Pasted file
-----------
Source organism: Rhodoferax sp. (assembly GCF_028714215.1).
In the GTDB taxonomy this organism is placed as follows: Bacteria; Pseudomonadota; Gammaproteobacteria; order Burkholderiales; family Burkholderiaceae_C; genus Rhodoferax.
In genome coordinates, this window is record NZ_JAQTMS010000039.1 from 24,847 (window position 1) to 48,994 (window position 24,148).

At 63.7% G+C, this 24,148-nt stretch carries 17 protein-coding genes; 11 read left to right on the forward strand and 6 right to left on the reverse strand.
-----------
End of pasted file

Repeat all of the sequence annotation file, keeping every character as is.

Source organism: Rhodoferax sp. (assembly GCF_028714215.1).
In the GTDB taxonomy this organism is placed as follows: Bacteria; Pseudomonadota; Gammaproteobacteria; order Burkholderiales; family Burkholderiaceae_C; genus Rhodoferax.
In genome coordinates, this window is record NZ_JAQTMS010000039.1 from 24,847 (window position 1) to 48,994 (window position 24,148).

At 63.7% G+C, this 24,148-nt stretch carries 17 protein-coding genes; 11 read left to right on the forward strand and 6 right to left on the reverse strand.